Throughout the history of the automobile, dirt, in one form or another, has always been the enemy. It causes engine performance problems, excessive and premature wear of parts and components. In short, dirt is just an overall nuisance. One type of “dirt” that many people fail to take into account is carbon that builds up on engine valves, combustion chambers and pistons. This build-up can result in a host of problems ranging from poor fuel economy to engine misfire.
For many reasons, carbon build-up has become much more of a problem in recent years than it was in the past. Carbon, along with “traditional” dirt, is wreaking havoc in engines, large and small Dirt build-up in the throttle body causes rough idle and other drivability problems. Dirty air filters can reduce fuel economy. And dirty spark plugs can cause engine misfire. But let’s get back to the dirt and carbon deposits inside the engine.
The Effects of Carbon Build Up
Carbon build up in the engine can be found in several locations. These include on the fuel injectors; on the intake valves, on the top of the piston, on the spark plugs, and in the combustion chamber. Some of the effects of these deposits can be observed by the engine operator, while others cannot.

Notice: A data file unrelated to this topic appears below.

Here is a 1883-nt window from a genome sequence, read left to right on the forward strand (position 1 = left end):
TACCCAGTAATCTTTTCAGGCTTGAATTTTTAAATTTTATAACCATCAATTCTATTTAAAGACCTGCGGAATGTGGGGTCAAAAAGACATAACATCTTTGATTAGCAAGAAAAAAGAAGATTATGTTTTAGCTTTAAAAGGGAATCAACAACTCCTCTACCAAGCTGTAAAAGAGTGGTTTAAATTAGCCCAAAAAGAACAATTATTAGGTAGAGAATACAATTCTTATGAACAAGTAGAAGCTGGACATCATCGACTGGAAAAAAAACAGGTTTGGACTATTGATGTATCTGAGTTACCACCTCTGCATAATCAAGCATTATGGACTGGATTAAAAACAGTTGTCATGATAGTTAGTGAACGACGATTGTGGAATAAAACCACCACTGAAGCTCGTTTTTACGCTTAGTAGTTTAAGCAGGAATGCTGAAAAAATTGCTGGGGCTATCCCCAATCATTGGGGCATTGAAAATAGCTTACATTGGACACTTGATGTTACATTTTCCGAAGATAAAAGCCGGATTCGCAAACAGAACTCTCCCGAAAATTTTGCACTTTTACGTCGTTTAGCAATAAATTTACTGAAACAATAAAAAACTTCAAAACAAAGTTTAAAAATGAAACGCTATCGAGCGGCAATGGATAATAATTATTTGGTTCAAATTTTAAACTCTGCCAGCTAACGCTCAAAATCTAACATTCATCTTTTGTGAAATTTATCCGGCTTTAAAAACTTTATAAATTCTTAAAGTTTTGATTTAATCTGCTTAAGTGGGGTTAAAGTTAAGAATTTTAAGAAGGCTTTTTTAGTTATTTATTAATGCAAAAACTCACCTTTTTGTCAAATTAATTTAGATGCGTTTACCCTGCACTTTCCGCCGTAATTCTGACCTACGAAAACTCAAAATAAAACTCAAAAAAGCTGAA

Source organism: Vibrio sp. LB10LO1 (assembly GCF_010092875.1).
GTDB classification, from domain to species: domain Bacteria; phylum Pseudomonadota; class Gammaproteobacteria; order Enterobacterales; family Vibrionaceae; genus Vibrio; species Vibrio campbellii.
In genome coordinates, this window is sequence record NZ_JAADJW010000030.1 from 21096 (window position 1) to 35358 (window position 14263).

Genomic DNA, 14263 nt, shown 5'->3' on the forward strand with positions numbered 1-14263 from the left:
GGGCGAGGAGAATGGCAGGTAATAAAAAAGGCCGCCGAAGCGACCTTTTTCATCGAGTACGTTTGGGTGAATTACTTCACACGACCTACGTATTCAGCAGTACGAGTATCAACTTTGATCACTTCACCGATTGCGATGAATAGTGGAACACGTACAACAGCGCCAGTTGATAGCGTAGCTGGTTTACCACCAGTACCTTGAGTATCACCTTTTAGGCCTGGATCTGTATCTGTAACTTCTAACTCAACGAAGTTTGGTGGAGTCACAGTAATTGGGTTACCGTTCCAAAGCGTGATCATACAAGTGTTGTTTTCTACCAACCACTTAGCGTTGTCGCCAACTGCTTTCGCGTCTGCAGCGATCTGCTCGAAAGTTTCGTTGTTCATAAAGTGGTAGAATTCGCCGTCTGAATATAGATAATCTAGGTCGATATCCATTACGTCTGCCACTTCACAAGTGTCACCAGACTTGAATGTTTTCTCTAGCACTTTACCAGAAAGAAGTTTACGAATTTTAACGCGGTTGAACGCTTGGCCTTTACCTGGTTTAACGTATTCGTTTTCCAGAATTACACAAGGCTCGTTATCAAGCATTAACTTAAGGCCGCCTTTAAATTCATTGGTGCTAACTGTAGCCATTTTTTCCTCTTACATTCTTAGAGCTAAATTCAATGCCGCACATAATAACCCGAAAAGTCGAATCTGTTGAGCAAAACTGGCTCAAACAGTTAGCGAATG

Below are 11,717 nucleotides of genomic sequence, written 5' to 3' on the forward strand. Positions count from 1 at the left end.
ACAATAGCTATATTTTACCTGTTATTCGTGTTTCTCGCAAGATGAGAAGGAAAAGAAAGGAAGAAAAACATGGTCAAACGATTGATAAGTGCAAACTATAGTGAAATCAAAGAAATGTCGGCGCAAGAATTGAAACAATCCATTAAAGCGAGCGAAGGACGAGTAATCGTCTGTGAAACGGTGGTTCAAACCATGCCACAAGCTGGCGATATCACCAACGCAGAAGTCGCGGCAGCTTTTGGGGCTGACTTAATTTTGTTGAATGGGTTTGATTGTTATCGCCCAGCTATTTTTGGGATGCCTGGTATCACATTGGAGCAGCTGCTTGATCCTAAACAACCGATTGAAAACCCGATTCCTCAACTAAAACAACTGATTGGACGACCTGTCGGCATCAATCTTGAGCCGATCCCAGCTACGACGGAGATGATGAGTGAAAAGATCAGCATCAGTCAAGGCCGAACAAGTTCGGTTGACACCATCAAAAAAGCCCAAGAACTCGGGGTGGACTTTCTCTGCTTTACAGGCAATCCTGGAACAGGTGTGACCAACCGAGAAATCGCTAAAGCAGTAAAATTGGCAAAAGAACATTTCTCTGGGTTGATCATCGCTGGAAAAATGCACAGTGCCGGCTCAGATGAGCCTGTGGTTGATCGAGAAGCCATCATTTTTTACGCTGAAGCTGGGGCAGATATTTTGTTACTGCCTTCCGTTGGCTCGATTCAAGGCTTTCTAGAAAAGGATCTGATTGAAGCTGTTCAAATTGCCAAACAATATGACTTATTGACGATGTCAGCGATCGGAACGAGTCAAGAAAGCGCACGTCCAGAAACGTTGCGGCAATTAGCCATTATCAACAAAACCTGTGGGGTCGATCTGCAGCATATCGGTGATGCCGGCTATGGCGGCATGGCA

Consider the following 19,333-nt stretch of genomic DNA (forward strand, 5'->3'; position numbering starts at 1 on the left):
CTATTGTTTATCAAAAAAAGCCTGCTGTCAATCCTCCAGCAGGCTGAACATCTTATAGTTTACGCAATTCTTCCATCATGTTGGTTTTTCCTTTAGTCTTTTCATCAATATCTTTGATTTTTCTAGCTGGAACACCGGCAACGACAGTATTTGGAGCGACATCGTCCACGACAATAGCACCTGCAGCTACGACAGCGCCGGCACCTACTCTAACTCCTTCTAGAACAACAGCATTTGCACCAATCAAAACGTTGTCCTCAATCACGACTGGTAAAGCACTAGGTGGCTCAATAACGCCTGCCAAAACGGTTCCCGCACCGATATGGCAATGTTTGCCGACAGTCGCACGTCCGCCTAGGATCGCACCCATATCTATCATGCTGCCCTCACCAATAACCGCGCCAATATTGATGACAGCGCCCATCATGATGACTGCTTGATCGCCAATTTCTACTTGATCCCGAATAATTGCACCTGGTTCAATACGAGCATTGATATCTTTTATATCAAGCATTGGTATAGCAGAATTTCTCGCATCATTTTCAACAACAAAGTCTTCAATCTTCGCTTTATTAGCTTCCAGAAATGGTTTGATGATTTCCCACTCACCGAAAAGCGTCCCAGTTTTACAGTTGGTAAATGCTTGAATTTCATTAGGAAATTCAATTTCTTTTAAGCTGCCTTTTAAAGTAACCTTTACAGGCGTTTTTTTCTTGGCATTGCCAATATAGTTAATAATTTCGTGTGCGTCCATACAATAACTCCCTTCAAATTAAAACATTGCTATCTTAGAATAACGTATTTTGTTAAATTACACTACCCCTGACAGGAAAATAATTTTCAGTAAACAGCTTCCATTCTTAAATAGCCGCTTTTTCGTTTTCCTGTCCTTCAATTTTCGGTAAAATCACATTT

First of all, engine smoothness will be affected. The engine operator will notice that the engine might start to idle rough, a sure sign of misfiring. Also, engine knock might be heard. Carbon deposits that build up on the piston crown and the combustion chamber can effectively increase the compression ratio. This would require a higher octane fuel, such as upgrading from Regular (87 octane) to Plus (89 octane). Engine operators might also notice some cold start problems, along with a general lack of power, or poor performance from the engine.
Not as obvious are other problems that result from carbon build up. Those noticeable issues mentioned previously are signs of inefficient combustion that increase the emission levels Depending on the age of the engine and the region of the country, this can lead to a failed emissions test. In states where emission testing is done, a failed test will prevent the owner from renewing their license.
Accelerated engine wear can also be a problem. In many cases, such wear goes undetected until a major and costly problem surfaces. Finally, all of these symptoms affect fuel efficiency. And with gasoline prices at record high levels, your customer is getting hit in the wallet, too.